The members were well-primed when Henry’s beaming – pardon the cheap pun – face appeared on the oversized monitor in the room. We first gave him a round of applause for his great work in bringing this discussion of leading-edge robotic technology to support a fuller quality of life among PWD to the forefront. He and his wife Jane were clearly touched and appreciative for the opportunity to engage with ITKAN members. We projected a group of questions on the monitor that we had emailed Henry in advance, reading them out loud and playing back Henry’s responses which he had provided in the form of a .wav audio file. With Skype, we were able to have a rich, enlightening, and inspiring discussion.
A Unique Q&A Session
As is typical of the ITKAN crowd, there were many insightful questions of Henry. One of our newest members who noted that she has a diagnosis on the autism spectrum asked him why voice out technology on PCs hadn’t yet caught up with the more natural voices exhibited in things like GPS and smartphones. She explained that she had challenges understanding the robotic sounding voices. Henry noted that he was always looking to identify a more natural manner by which to express himself, agreeing with her interest in a more human voice.
Another long-time member asked whether the robotic technology that Henry exhibited on one of the videos – going so far as to shave a colleague remotely – was available for others with severe disabilities or for long-term care facilities to provide some sense of independence that is so important for self-esteem. Henry noted that the technology was in the research phase, and he had accessed it in coordination with one of the research partners. Another question came from a member who is a neurologist. He wanted to know whether Henry was familiar with any work in brain-machine interface systems to control functions, movements and interfacing with the living environment. They then had a lively discussion on some of the academic centers where this complex research is being conducted, but concluded by agreeing that all of the research to date in this area requires invasive brain surgery…and Henry likes his head just as it is! That prompted general laughter from the group.
Around the Globe…without the Airfare!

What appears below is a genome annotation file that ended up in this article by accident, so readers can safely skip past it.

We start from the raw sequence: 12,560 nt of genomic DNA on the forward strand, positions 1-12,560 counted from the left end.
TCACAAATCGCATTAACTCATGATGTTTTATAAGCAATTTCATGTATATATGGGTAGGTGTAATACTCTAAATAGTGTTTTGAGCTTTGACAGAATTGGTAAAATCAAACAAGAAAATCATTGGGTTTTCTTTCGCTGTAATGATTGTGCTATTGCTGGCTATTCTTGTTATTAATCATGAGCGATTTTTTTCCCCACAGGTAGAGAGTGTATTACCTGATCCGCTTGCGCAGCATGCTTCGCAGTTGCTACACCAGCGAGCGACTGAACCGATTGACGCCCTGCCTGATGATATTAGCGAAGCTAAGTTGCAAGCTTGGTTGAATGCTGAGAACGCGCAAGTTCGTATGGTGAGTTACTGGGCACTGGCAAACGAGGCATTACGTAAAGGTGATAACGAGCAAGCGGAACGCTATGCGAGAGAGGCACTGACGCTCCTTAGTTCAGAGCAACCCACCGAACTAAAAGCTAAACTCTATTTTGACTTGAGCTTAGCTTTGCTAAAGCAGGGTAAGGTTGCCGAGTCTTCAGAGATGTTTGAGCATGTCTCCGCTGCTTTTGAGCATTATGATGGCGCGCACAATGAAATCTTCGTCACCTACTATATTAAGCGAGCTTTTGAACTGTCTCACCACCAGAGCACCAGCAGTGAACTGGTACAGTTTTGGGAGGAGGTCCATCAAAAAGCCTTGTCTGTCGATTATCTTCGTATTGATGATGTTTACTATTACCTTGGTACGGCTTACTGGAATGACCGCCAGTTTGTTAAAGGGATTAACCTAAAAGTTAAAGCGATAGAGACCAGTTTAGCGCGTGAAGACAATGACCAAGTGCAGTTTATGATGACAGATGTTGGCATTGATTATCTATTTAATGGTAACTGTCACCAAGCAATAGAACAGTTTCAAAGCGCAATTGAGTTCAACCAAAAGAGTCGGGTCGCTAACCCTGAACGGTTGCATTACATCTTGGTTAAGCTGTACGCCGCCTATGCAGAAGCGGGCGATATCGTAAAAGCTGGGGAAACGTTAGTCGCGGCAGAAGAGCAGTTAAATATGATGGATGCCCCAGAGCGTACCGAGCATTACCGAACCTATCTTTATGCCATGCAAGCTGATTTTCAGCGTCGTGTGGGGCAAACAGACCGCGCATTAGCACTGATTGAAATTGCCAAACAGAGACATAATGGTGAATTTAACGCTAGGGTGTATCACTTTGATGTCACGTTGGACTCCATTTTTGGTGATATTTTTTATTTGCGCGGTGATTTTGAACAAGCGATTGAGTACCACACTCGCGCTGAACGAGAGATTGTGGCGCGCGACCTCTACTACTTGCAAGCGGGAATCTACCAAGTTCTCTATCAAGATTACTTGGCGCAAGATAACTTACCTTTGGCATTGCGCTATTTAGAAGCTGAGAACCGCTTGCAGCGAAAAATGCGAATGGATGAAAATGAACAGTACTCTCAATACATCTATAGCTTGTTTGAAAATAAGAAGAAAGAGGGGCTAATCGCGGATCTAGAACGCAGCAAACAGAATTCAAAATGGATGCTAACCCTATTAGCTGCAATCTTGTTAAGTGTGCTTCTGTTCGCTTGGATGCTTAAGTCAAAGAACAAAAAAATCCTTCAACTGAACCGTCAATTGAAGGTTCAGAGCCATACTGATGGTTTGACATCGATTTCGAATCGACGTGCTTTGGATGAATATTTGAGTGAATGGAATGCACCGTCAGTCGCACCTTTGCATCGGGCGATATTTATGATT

While Henry and Jane watched via Skype, we brought Bob Bauer into the discussion. As SVP for Commercialization at Suitable Technologies, the inventor of the beam robot, he is clearly passionate about the potential of robotics to augment quality of life for millions around the globe. Proving to be a good showman, Bob left the best for last. Sitting in Suitable’s offices in Palo Alto, he operated 4 beam robots remotely from their offices in Kansas City, Boston, Lyons (France) and China, peppering his piloting of the beams with explanations of the technology, their sensors, and the potential to impact many facets of life. Via Skype desktop sharing, we were able to tour the globe through the eyes of a robot.
By the time the clock struck 7pm in Chicago we were all immersed in the wonders of robotic technology, drones, collaborative video technology and the human spirit that glowed so brightly in Henry Evans, founder of Robots for Humanity. This incredibly bright former Silicon Valley CFO, who might well have sunk into despair following the loss of nearly all physical function after his stroke in 2002, has chosen rather to optimize his most powerful tool – his mind – for the benefit of millions. Thanks Henry, Jane and Bob!
Tags: Beam, Bob Bauer, Fine Arts Museums of San Francisco, Henry Evans, IT Knowledge and Abilities Network, ITKAN, Microsoft Technology Center, Pat Maher, Rebecca Bradley, Robots for Humanity, Skype, SPR, Steve Luker, Suitable Technologies